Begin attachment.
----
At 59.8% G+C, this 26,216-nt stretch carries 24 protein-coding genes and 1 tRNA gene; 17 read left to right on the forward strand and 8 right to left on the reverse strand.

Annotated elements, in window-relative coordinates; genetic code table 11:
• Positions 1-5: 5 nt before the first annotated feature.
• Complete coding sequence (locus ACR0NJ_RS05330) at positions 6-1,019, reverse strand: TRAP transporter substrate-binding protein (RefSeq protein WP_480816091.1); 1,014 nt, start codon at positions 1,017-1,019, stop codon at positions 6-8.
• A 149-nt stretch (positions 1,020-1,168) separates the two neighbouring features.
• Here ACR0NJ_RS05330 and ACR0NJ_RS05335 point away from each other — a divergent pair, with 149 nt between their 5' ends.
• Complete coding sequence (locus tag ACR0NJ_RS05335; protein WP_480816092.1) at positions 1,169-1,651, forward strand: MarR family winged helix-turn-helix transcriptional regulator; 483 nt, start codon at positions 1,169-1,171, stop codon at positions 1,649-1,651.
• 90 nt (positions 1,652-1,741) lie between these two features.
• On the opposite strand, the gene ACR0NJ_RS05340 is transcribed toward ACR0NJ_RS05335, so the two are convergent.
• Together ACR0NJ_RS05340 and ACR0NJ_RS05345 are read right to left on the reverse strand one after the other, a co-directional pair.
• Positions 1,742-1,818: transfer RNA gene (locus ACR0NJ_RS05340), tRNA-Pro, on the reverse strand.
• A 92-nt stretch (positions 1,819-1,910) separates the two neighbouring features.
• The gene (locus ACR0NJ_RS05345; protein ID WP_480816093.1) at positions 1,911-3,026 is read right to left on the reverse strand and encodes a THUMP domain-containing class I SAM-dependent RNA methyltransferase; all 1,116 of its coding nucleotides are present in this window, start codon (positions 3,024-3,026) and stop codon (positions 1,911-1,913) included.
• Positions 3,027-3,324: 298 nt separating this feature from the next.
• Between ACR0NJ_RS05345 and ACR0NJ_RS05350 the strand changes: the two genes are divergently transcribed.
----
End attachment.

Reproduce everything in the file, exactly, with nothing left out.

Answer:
At 59.8% G+C, this 26,216-nt stretch carries 24 protein-coding genes and 1 tRNA gene; 17 read left to right on the forward strand and 8 right to left on the reverse strand.

Annotated elements, in window-relative coordinates; genetic code table 11:
• Positions 1-5: 5 nt before the first annotated feature.
• Complete coding sequence (locus ACR0NJ_RS05330) at positions 6-1,019, reverse strand: TRAP transporter substrate-binding protein (RefSeq protein WP_480816091.1); 1,014 nt, start codon at positions 1,017-1,019, stop codon at positions 6-8.
• A 149-nt stretch (positions 1,020-1,168) separates the two neighbouring features.
• Here ACR0NJ_RS05330 and ACR0NJ_RS05335 point away from each other — a divergent pair, with 149 nt between their 5' ends.
• Complete coding sequence (locus tag ACR0NJ_RS05335; protein WP_480816092.1) at positions 1,169-1,651, forward strand: MarR family winged helix-turn-helix transcriptional regulator; 483 nt, start codon at positions 1,169-1,171, stop codon at positions 1,649-1,651.
• 90 nt (positions 1,652-1,741) lie between these two features.
• On the opposite strand, the gene ACR0NJ_RS05340 is transcribed toward ACR0NJ_RS05335, so the two are convergent.
• Together ACR0NJ_RS05340 and ACR0NJ_RS05345 are read right to left on the reverse strand one after the other, a co-directional pair.
• Positions 1,742-1,818: transfer RNA gene (locus ACR0NJ_RS05340), tRNA-Pro, on the reverse strand.
• A 92-nt stretch (positions 1,819-1,910) separates the two neighbouring features.
• The gene (locus ACR0NJ_RS05345; protein ID WP_480816093.1) at positions 1,911-3,026 is read right to left on the reverse strand and encodes a THUMP domain-containing class I SAM-dependent RNA methyltransferase; all 1,116 of its coding nucleotides are present in this window, start codon (positions 3,024-3,026) and stop codon (positions 1,911-1,913) included.
• Positions 3,027-3,324: 298 nt separating this feature from the next.
• Between ACR0NJ_RS05345 and ACR0NJ_RS05350 the strand changes: the two genes are divergently transcribed.